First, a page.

The what-the-heck bike. I had fun imagining how this Frankenstein of a bike might have functioned.
Photo by Susan Wiedeman for Keep Scottsbluff-Gering Beautiful

By the end of the four-hour volunteer gig, Bugman and I were pretty worn out and a little bit scuffed up.

Me, soliciting sympathy for my scratched arm, standing in front of the pile of stripped bicycle carcasses destined for recycling / repurposing. Photo by Bugman

Me, soliciting sympathy for my scratched arm, standing in front of the pile of stripped bicycle carcasses destined for recycling / repurposing.
Photo by Bugman

Everybody had a banged-up knuckle or two, but I think we were all satisfied that we had managed to make a positive contribution to the community. The Potter’s Wheel van that came to collect the refurbished bicycles for redistribution was completely filled with nearly 30 functional bicycles.

The event probably could have refurbished more bicycles if we’d had more resources, including time, skilled bike mechanics and replacement parts. We didn’t have money to spend on parts, nor a cache of stored parts to draw upon, so we were limited to what we could do with parts stripped from other bicycles received that day. Replacement tires and especially inner tubes were a major need, since the puncturevine in this area tends to do a number on bicycle tires. A triage system was in effect, with only the bikes in the best condition getting the TLC needed to make it to a new owner.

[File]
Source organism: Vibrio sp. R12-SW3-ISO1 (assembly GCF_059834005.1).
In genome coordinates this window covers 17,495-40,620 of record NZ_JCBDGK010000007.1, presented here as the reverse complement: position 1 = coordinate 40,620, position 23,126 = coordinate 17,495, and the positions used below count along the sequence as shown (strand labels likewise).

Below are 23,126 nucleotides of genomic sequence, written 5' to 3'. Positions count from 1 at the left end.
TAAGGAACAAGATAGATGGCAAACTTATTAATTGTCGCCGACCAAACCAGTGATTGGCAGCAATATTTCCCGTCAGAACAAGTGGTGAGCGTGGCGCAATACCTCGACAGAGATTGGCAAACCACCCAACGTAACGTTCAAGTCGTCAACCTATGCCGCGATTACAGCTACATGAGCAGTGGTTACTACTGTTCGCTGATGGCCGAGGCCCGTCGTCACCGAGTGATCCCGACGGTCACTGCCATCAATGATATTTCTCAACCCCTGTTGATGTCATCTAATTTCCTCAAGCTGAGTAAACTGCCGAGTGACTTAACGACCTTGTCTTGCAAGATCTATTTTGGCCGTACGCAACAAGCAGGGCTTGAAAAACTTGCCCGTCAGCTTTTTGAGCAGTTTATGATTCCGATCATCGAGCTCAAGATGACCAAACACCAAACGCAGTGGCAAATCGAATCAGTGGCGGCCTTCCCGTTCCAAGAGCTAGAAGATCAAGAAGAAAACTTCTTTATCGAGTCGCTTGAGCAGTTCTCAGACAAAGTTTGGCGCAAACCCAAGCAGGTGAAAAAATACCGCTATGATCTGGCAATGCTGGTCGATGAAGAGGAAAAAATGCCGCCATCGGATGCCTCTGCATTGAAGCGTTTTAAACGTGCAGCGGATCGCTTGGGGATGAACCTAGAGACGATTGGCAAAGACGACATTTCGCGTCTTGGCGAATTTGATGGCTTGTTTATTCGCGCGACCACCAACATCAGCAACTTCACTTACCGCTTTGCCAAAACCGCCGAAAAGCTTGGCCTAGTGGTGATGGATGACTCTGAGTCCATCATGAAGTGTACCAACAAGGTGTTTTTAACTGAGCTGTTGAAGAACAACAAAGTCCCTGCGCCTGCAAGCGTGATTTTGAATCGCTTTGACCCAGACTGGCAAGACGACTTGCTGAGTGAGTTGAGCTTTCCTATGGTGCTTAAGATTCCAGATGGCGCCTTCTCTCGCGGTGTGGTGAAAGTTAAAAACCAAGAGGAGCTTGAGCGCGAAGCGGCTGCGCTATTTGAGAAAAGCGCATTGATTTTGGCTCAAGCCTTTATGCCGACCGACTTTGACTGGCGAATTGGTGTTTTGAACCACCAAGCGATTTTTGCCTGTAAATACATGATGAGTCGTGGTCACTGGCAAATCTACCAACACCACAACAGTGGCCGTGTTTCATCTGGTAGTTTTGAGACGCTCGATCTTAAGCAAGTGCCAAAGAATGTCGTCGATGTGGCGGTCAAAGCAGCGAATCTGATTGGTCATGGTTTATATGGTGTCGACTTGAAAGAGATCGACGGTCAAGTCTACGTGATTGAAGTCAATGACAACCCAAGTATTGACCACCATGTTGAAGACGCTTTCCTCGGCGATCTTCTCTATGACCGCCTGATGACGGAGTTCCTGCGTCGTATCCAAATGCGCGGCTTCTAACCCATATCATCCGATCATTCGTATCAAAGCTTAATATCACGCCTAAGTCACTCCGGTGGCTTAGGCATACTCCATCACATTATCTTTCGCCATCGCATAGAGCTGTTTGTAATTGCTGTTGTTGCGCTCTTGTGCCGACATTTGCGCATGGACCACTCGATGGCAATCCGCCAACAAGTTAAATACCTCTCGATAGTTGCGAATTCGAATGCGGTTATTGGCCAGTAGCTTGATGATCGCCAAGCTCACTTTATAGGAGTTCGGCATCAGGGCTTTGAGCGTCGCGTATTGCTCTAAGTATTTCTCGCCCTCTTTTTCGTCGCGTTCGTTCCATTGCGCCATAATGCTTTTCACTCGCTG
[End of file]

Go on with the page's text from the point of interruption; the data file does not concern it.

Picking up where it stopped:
If you have bicycles you’d like to donate to the community or, better yet, skills or materials to donate to the cause, RYC will continue next spring in a new location – keep an eye on local media for details!

Copyright 2015 by Katie Bradshaw

Bike to Work Week – Day 2

So, yeah, it’s Day 2 of Bike to Work Week, but today was my first ride. Sorry – was not going to ride in the slush yesterday. You can call me a wimp, but only if you were out there cycling in western Nebraska yesterday.

My commute is 5.4 miles one way. On the way to work, it’s typically uphill (230 feet of climb all told) and into the wind. Wind measurements said it was only about 9 mph this morning, but it sure felt like more than that headed towards Mitchell Pass (on the Oregon Trail, baby! – history geek bikers: eat your heart out).

According to the time stamp on the photo I took as I was leaving the house:

takeoff

And the time stamp on the photo when I arrived at work (note the snow on the bluffs in the background!):

landing

It took me 35 minutes to get to work.

On the way home?

I did not clock the time, but it was not likely much better.

Sure, it was downhill, but I was bucking north-northwest winds of 16 mph gusting to 30.

I tried to beat a rain cloud home. Partly succeeded, but wound up with wobbly legs.

We’ll see how tomorrow goes!

PS – If you are in the Wyobraksa area, and you are reading this during Bike to Work Week, have you signed up for the WNBC BTWW?

Copyright 2014 by Katie Bradshaw